Despite the charges on perjury and other crimes, and repeated calls for her resignation, Pennsylvania AG Kathleen Kane is set to fight them off and stay in office. Nevertheless, she is currently being pressurized by her political rivals, party colleagues, and fellow prosecutors to step down her position.
Some attorneys argued that her license should be suspended, while fellow Democrats urged her to resign or at least keep a low profile until the judicial issues are settled. Jim Burn, chief of Pennsylvania Democratic party, suggested that she should take a leave of absence.
On Thursday, a federal court charged her with obstruction of justice, perjury and other felonies. Plus, prosecution accused her of disclosing confidential grand jury content to third parties in an attempt to discredit her political opponents.
She will face an arraignment on the said charges today in Montgomery County.
Her office told reporters that she will not resign since if she does that everyone would think that she admitted she was guilty.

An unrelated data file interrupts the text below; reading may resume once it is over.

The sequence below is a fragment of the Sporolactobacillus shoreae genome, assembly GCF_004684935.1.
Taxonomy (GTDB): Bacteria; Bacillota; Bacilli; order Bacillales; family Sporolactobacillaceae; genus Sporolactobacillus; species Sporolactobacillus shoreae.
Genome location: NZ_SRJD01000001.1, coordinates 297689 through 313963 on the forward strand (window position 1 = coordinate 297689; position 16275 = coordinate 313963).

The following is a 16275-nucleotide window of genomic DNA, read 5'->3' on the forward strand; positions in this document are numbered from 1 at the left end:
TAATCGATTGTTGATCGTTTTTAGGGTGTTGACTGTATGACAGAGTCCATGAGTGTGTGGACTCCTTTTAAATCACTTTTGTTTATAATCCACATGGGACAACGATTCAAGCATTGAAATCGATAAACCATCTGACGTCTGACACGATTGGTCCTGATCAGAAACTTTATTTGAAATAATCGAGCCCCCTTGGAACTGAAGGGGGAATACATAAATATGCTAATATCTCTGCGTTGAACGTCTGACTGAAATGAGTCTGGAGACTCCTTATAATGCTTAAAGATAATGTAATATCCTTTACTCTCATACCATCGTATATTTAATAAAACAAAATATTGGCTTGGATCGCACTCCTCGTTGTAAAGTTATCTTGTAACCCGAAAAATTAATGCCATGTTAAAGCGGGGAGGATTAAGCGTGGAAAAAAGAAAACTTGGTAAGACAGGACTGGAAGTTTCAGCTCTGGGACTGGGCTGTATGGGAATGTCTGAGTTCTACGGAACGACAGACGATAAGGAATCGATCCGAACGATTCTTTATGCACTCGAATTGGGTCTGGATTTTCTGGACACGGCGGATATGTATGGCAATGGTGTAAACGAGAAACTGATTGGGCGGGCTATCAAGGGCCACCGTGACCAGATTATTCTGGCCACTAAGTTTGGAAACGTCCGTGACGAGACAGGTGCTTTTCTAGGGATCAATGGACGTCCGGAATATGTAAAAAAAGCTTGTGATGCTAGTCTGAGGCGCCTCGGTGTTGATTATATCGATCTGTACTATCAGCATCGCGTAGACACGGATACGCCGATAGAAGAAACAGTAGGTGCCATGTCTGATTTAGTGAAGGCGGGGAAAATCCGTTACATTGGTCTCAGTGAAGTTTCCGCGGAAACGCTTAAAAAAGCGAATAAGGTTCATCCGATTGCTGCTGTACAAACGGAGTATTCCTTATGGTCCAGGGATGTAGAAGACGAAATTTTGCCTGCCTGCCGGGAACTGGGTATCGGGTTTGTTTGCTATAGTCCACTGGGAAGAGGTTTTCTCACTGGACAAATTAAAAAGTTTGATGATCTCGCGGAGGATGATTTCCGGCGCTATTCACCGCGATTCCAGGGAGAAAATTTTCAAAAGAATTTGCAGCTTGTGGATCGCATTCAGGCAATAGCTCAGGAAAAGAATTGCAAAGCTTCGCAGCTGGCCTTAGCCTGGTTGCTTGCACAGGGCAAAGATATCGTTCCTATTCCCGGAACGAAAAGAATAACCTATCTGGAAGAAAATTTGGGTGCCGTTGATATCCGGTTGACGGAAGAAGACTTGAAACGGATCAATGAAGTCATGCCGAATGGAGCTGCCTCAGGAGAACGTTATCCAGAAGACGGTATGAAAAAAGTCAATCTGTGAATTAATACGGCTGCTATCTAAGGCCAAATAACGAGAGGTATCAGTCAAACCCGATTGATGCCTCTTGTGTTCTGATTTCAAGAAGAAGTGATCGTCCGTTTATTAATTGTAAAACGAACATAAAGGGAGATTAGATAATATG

“She believes that her side of the story has not yet been told,”
her office wrote in a statement.
She will get back at her office next week, as usual, one of her spokespersons told press.
But the Governor and some top fellow Democrats advised her on resigning. Yesterday, House Majority Leader Dave Reed also urged her to step down, otherwise he and the House will seek other legal ways of dismissing her from office.
However, a spokesman for the House Republican members hopes that that would be the last resort if everything else fails. If impeachment proceedings start, the case would be tried by the Senate. Ms. Kane could be dismissed only after a two-thirds vote, which is not that hard since GOP holds the majority in the state’s upper house.
Ms. Kane risked an impeachment a couple of years ago when a conservative member of the House sought her removal from office for declining to defend the state’s constitutional position on safe-marriage issue.
Mr. Burn, who is also an attorney, said that a compromise should be made since the state’s AG is adamant in refusing to resign. He argued she should take a leave of absence until she is able to prove her innocence and to allow her office to function properly.
Moreover, the state Supreme Court’s Disciplinary Board which supervises state attorneys can suspend an AG’s law license if his or her practice of law would trigger “substantial public or private harm.” But some law experts argued that even if it comes to that she still couldn’t be removed from office.
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